Photo: Courtesy CBC

For retired Canadian ice hockey player Jessica Campbell and Asher Hill, a former Canadian junior ice dance champion, their “Battle of the Blades” pairing was a match that was meant to be.

Campbell became involved with the show through her connections with Sheldon Kennedy and Natalie Spooner. After graduating from Cornell University with a degree in communications and her subsequent retirement from professional hockey in 2017, Campbell, a dedicated mental health advocate, joined The Sheldon Kennedy Child Advocacy Centre as its communications director.

“At the end of my career I did lots of work in the community on the communications front,” said the native of Moosomin, Saskatchewan who subsequently transitioned into a career as a power skating coach. She now teaches full-time and runs her own business, which takes her all over the world.

“I am super lucky. It has been awesome with my business and my clientele,” Campbell said. “I am working with several NHL players and females at the elite level. My goal is to not just work with female players but to work with all hockey players and to work at the highest level. I am working toward that every day since transitioning from playing into coaching fulltime. I work internationally as a pro coach for the men’s team in the SHL and after the show I go to Sweden. My job allows me to travel and work with different players, at both the female professional level and the men’s professional level. My ultimate goal is to be a skating coach in the NHL.”

The former forward for the Calgary Inferno has no background in figure skating, and said that when she was growing up it “was the ‘f’ word in our household.”

“This is my first time ever wearing figure skates so every day is a learning experience. I am leaning on Asher and the coaches and I am learning every day — not only for here but also for my professional life. It is awesome. We are doing Waltz jumps, dancing and jumping and all kinds of fun things.”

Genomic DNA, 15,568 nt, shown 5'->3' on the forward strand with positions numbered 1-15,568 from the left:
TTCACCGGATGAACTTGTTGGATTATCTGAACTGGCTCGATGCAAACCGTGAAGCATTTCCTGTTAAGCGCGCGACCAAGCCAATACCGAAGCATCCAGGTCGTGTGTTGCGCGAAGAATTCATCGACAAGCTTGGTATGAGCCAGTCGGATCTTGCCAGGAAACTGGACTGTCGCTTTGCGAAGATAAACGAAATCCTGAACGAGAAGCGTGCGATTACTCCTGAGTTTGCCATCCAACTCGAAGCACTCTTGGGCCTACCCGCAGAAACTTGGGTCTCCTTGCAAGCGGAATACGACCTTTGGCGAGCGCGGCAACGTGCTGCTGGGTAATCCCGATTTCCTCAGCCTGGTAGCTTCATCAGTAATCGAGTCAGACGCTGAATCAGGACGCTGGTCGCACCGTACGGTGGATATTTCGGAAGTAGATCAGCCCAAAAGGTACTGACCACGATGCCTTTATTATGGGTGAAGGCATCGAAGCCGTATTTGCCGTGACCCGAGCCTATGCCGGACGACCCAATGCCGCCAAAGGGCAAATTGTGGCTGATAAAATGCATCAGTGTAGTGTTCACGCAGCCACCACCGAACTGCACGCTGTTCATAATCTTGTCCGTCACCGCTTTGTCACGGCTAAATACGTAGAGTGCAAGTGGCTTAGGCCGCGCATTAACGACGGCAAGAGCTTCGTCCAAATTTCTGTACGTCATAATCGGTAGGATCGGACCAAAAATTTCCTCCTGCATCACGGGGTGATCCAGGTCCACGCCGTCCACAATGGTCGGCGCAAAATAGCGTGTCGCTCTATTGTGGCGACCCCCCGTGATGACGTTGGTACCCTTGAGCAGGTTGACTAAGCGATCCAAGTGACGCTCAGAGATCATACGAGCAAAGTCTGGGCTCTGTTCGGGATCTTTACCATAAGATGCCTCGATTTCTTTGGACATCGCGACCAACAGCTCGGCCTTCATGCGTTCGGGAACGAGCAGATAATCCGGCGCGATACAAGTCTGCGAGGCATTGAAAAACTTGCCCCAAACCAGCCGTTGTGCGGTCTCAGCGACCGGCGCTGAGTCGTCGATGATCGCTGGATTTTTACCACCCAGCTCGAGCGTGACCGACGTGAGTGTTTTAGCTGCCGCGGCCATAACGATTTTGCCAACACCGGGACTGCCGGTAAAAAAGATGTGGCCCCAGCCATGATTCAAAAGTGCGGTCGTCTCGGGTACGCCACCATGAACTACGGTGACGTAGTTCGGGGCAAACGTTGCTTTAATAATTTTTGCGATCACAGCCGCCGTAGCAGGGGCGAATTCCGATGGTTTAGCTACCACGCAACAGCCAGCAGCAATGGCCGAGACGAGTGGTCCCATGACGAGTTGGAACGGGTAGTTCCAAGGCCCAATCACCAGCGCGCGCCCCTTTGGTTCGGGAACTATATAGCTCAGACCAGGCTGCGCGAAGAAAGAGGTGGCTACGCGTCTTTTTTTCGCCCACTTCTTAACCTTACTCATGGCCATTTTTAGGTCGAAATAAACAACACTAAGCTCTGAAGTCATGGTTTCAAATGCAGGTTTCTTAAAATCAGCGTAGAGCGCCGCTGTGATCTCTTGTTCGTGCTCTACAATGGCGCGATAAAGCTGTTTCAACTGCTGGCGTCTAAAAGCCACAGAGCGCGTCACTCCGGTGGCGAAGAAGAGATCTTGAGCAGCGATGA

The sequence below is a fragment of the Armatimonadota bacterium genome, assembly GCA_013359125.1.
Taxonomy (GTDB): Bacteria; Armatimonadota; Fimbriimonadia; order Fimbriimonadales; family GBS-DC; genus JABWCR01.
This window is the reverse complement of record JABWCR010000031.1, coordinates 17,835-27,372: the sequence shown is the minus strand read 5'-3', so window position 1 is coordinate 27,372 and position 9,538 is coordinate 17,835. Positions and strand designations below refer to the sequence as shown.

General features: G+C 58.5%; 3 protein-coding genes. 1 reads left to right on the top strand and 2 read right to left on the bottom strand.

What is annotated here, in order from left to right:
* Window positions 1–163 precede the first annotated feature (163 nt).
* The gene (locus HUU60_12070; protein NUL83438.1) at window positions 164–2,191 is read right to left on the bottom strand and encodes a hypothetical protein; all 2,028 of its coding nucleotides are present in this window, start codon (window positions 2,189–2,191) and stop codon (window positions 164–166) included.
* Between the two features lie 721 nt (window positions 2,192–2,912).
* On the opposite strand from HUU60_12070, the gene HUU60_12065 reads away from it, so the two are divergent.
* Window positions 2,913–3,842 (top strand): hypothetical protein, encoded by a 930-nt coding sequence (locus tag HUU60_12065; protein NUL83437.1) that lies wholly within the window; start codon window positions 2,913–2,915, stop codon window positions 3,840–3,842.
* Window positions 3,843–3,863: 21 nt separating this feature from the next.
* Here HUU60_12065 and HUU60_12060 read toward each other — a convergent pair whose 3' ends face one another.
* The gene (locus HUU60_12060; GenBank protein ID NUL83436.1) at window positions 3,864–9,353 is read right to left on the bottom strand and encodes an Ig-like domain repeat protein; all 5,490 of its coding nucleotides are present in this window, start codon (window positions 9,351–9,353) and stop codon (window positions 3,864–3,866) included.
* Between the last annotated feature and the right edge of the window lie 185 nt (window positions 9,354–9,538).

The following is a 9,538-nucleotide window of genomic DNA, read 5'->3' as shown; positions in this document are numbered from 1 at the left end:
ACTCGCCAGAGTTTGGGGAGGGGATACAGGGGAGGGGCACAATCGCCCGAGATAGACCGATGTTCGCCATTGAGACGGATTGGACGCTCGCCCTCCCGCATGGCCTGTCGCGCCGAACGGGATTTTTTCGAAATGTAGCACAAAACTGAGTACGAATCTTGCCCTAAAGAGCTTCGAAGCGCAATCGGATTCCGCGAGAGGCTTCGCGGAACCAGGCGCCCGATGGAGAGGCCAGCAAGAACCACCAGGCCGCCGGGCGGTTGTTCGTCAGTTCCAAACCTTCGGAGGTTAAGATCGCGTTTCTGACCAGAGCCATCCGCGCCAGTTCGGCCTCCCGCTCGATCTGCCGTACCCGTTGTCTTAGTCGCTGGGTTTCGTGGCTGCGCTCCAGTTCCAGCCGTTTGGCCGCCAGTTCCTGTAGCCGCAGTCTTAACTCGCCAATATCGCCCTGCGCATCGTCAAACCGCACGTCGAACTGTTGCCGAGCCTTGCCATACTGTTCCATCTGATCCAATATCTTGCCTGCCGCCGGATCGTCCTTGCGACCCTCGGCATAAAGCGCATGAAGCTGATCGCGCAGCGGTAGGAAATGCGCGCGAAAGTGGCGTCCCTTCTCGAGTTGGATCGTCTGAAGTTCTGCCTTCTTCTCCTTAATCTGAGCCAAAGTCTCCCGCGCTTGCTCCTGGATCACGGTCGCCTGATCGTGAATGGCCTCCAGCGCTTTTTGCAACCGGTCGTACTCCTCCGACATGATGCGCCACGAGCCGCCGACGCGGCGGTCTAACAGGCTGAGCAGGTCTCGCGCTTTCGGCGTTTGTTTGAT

As with all the hockey players on the shows throughout its six seasons, mastering the toe pick has proven to be one of the biggest challenges for Campbell. “It is funny because it is all good when we are skating, but when we are talking and laughing and not thinking about it — that is when it haunts us. It catches me off guard,” she said with a laugh.

“Actually, I think Asher and I might have the blooper of the season, where I am skating toward him and I just fall on my face. Hockey players are fast and reckless and I am used to being covered in equipment so falling is not a problem. Figure skating is the opposite, so the toe pick serves its purpose. But when you don’t know how to use it and you are used to training recklessly, it is terrifying.

“But we (the hockey players) are all facing it every day and we are all in and out of the treatment room. The toe pick seems to be the common denominator between all of us.”

Though Hill was initially hesitant to return to skating on any platform, he is happy to be competing on the show. “It is good and I am excited to be part of this experience, the 29-year-old said. “When I was first put in contact with Sandra Bezic she asked me if I had thought about performing or skating in shows. At the time, I was pretty disillusioned with what I was going through with Skate Canada and other things, and when she asked if I would consider being on ‘Battle of the Blades’ I said, ‘I don’t know. Maybe.’ I just did not want anything to do with skating at that point. We had a few more conversations and eventually I reached a better place and finally said yes.

“At first I was leaning toward being a coach or choreographer because I still did not actually want to perform, but after a few more conversations I agreed. And now I am very happy I did.”

Campbell and Hill are working with 2006 Olympic ice dance silver medalist Ben Agosto and choreographer Katherine Hill. Both said they love the experience. “Ben and Katherine are incredible, such a dynamic force,” said Campbell. “It is so fun because they can demonstrate everything they are trying to teach and are great communicators. Ben is really passionate about the sport and teaching and they both have so much passion and energy … we are all just having a blast.”